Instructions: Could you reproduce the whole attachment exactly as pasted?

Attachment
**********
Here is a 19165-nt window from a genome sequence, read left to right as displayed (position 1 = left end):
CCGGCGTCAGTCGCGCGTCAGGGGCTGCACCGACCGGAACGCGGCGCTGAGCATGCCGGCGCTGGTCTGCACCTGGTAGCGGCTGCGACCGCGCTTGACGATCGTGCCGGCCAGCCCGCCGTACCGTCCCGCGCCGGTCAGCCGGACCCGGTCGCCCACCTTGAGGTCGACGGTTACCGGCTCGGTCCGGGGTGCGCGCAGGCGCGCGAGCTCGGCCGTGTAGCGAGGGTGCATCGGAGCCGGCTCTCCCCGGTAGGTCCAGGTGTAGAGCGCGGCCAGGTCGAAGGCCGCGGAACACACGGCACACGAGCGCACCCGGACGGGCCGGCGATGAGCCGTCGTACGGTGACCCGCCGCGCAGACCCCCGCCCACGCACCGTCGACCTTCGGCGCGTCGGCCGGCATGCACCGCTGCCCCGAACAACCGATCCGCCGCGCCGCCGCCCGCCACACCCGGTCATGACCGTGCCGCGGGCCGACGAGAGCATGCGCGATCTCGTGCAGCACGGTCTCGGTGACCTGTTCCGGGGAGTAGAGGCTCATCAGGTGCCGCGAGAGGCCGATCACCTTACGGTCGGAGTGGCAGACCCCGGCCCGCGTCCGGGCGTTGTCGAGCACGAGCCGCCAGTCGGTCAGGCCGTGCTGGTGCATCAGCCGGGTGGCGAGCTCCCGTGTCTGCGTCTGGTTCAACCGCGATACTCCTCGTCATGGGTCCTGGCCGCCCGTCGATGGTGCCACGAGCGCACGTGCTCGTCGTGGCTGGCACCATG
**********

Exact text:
Here is a 19165-nt window from a genome sequence, read left to right as displayed (position 1 = left end):
CCGGCGTCAGTCGCGCGTCAGGGGCTGCACCGACCGGAACGCGGCGCTGAGCATGCCGGCGCTGGTCTGCACCTGGTAGCGGCTGCGACCGCGCTTGACGATCGTGCCGGCCAGCCCGCCGTACCGTCCCGCGCCGGTCAGCCGGACCCGGTCGCCCACCTTGAGGTCGACGGTTACCGGCTCGGTCCGGGGTGCGCGCAGGCGCGCGAGCTCGGCCGTGTAGCGAGGGTGCATCGGAGCCGGCTCTCCCCGGTAGGTCCAGGTGTAGAGCGCGGCCAGGTCGAAGGCCGCGGAACACACGGCACACGAGCGCACCCGGACGGGCCGGCGATGAGCCGTCGTACGGTGACCCGCCGCGCAGACCCCCGCCCACGCACCGTCGACCTTCGGCGCGTCGGCCGGCATGCACCGCTGCCCCGAACAACCGATCCGCCGCGCCGCCGCCCGCCACACCCGGTCATGACCGTGCCGCGGGCCGACGAGAGCATGCGCGATCTCGTGCAGCACGGTCTCGGTGACCTGTTCCGGGGAGTAGAGGCTCATCAGGTGCCGCGAGAGGCCGATCACCTTACGGTCGGAGTGGCAGACCCCGGCCCGCGTCCGGGCGTTGTCGAGCACGAGCCGCCAGTCGGTCAGGCCGTGCTGGTGCATCAGCCGGGTGGCGAGCTCCCGTGTCTGCGTCTGGTTCAACCGCGATACTCCTCGTCATGGGTCCTGGCCGCCCGTCGATGGTGCCACGAGCGCACGTGCTCGTCGTGGCTGGCACCATG